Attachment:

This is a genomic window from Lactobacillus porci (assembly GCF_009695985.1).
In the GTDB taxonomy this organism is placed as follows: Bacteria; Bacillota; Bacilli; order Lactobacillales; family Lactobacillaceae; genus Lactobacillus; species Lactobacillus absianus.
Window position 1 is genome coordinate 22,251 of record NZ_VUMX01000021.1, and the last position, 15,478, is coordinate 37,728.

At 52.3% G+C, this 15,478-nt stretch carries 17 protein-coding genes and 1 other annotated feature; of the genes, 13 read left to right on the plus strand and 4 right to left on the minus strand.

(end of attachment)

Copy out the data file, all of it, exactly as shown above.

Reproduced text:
This is a genomic window from Lactobacillus porci (assembly GCF_009695985.1).
In the GTDB taxonomy this organism is placed as follows: Bacteria; Bacillota; Bacilli; order Lactobacillales; family Lactobacillaceae; genus Lactobacillus; species Lactobacillus absianus.
Window position 1 is genome coordinate 22,251 of record NZ_VUMX01000021.1, and the last position, 15,478, is coordinate 37,728.

At 52.3% G+C, this 15,478-nt stretch carries 17 protein-coding genes and 1 other annotated feature; of the genes, 13 read left to right on the plus strand and 4 right to left on the minus strand.